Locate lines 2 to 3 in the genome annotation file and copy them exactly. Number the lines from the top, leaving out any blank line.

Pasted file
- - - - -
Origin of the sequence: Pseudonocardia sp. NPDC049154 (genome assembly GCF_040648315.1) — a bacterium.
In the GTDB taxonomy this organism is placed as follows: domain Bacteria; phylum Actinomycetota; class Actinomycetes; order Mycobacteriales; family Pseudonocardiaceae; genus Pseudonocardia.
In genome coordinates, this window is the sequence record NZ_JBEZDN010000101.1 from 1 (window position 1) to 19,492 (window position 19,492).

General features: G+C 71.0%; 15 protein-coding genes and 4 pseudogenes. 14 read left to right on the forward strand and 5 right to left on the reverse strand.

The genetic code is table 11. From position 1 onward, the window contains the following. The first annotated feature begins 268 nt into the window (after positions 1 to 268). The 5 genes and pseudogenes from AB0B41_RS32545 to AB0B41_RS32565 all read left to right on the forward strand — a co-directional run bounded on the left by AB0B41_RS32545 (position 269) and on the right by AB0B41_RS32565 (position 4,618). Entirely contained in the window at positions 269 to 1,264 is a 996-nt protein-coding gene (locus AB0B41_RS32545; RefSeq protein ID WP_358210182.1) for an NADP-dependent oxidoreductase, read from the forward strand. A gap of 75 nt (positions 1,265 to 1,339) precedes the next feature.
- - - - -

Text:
In the GTDB taxonomy this organism is placed as follows: domain Bacteria; phylum Actinomycetota; class Actinomycetes; order Mycobacteriales; family Pseudonocardiaceae; genus Pseudonocardia.
In genome coordinates, this window is the sequence record NZ_JBEZDN010000101.1 from 1 (window position 1) to 19,492 (window position 19,492).